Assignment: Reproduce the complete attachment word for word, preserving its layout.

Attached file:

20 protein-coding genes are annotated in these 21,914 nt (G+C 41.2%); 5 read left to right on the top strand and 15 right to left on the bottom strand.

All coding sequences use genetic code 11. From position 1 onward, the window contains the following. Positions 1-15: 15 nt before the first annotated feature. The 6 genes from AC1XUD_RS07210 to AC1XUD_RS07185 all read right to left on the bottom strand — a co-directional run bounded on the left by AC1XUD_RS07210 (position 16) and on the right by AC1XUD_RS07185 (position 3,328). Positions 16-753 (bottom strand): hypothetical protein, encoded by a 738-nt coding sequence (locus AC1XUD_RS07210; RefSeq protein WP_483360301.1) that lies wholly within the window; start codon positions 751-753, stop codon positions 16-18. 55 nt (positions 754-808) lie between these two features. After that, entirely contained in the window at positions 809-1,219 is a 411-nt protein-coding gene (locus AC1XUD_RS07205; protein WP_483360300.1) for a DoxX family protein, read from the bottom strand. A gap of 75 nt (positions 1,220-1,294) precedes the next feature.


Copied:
20 protein-coding genes are annotated in these 21,914 nt (G+C 41.2%); 5 read left to right on the top strand and 15 right to left on the bottom strand.

All coding sequences use genetic code 11. From position 1 onward, the window contains the following. Positions 1-15: 15 nt before the first annotated feature. The 6 genes from AC1XUD_RS07210 to AC1XUD_RS07185 all read right to left on the bottom strand — a co-directional run bounded on the left by AC1XUD_RS07210 (position 16) and on the right by AC1XUD_RS07185 (position 3,328). Positions 16-753 (bottom strand): hypothetical protein, encoded by a 738-nt coding sequence (locus AC1XUD_RS07210; RefSeq protein WP_483360301.1) that lies wholly within the window; start codon positions 751-753, stop codon positions 16-18. 55 nt (positions 754-808) lie between these two features. After that, entirely contained in the window at positions 809-1,219 is a 411-nt protein-coding gene (locus AC1XUD_RS07205; protein WP_483360300.1) for a DoxX family protein, read from the bottom strand. A gap of 75 nt (positions 1,220-1,294) precedes the next feature.